• 18.
    Fälth, Billy
    et al.
    Uppsala University, Disciplinary Domain of Science and Technology, Earth Sciences, Department of Earth Sciences, Geophysics. Clay Technology AB.
    Lund, Björn
    Uppsala University, Disciplinary Domain of Science and Technology, Earth Sciences, Department of Earth Sciences, Geophysics.
    Hökmark, Harald
    Clay Technology AB.
    Influence of Fault Roughness on Co-Seismic Near-Fault Stress EvolutionManuscript (preprint) (Other academic)
    Abstract [en]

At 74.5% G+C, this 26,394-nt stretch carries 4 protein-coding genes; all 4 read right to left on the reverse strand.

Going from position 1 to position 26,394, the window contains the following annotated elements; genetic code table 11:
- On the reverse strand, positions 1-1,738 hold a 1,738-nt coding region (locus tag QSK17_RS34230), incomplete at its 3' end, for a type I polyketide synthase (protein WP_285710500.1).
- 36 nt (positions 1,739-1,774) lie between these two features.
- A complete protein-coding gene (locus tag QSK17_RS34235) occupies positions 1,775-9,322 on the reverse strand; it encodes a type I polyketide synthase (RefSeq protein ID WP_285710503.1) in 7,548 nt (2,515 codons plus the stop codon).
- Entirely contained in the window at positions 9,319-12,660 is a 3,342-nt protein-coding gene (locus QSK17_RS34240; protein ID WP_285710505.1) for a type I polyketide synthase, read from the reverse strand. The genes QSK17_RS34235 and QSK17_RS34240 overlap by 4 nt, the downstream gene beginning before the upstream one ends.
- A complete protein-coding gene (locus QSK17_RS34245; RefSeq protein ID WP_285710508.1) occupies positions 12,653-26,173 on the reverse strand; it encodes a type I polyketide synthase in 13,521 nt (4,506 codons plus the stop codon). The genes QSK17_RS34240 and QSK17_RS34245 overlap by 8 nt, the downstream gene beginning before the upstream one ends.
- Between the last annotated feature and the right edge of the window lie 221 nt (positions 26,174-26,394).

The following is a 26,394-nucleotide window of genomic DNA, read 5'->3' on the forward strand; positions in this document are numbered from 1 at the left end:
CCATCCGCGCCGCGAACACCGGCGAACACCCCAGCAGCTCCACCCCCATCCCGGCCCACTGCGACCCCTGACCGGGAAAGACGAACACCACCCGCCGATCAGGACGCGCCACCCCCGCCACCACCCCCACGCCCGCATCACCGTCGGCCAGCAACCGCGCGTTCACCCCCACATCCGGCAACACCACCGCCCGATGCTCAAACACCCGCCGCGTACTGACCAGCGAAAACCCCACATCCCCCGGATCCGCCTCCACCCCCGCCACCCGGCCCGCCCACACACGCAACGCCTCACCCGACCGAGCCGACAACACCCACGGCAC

Co-seismic displacements on fractures and faults close to large earthquakes may not contribute significantly to the shaking hazard for surface infrastructures. However, for deep geological nuclear waste repositories, such secondary displacements could, if large enough, damage intersected waste containers and constitute a significant long-term safety concern. To study how the potential for such displacements may depend on the earthquake rupture evolution, we simulate dynamic earthquake ruptures, and calculate the co-seismic evolution of Coulomb Failure Stress (CFS) on hypothetical fracture planes in the near-fault continuum. Poroelastic coupling is accounted for via Skempton’s coefficient B. We study three cases: (1) A planar fault with homogeneous properties. (2) A planar fault where the dynamic friction increases gradually along the fault edge to obtain a gentler rupture arrest. (3) An undulated fault with fractal properties. For Case 3, we consider ten different fault surface realizations. Since the undulations reduce fault slip, we also run models with adjusted dynamic friction coefficients, such that they generate seismic moments on par with that of Case 1. We observe the following: (i) The initial stress field, rather than the co-seismic stress effects, is the dominating influence on the fracture orientations that obtain the highest CFS values. (ii) Lower slip gradients and less fault slip in Case 2 reduce the maximum CFS by 10-15% relative to the reference case. (iii) Fault roughness may increase CFS locally by tens of percent. (iv) Given our reference value of B=0.5, B-value variations of ±0.5 would give CFS variations of ±20%, at most.